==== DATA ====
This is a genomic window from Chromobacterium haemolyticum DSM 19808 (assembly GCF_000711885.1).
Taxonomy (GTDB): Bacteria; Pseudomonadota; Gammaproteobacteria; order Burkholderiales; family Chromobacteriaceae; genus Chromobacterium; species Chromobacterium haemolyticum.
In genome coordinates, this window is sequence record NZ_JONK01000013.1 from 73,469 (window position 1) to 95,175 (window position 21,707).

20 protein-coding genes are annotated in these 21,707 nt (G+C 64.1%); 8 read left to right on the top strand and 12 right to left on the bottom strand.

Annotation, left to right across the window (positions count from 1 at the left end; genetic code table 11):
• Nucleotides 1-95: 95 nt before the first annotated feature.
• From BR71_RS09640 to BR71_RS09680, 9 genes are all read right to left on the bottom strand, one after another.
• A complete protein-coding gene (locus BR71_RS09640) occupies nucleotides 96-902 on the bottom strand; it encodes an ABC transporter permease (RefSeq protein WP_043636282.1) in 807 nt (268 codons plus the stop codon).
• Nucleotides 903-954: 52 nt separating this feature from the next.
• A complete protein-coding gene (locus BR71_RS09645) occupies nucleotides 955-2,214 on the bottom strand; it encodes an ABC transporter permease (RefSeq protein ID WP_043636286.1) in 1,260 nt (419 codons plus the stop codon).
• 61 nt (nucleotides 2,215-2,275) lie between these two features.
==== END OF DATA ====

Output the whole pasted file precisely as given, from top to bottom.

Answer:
This is a genomic window from Chromobacterium haemolyticum DSM 19808 (assembly GCF_000711885.1).
Taxonomy (GTDB): Bacteria; Pseudomonadota; Gammaproteobacteria; order Burkholderiales; family Chromobacteriaceae; genus Chromobacterium; species Chromobacterium haemolyticum.
In genome coordinates, this window is sequence record NZ_JONK01000013.1 from 73,469 (window position 1) to 95,175 (window position 21,707).

20 protein-coding genes are annotated in these 21,707 nt (G+C 64.1%); 8 read left to right on the top strand and 12 right to left on the bottom strand.

Annotation, left to right across the window (positions count from 1 at the left end; genetic code table 11):
• Nucleotides 1-95: 95 nt before the first annotated feature.
• From BR71_RS09640 to BR71_RS09680, 9 genes are all read right to left on the bottom strand, one after another.
• A complete protein-coding gene (locus BR71_RS09640) occupies nucleotides 96-902 on the bottom strand; it encodes an ABC transporter permease (RefSeq protein WP_043636282.1) in 807 nt (268 codons plus the stop codon).
• Nucleotides 903-954: 52 nt separating this feature from the next.
• A complete protein-coding gene (locus BR71_RS09645) occupies nucleotides 955-2,214 on the bottom strand; it encodes an ABC transporter permease (RefSeq protein ID WP_043636286.1) in 1,260 nt (419 codons plus the stop codon).
• 61 nt (nucleotides 2,215-2,275) lie between these two features.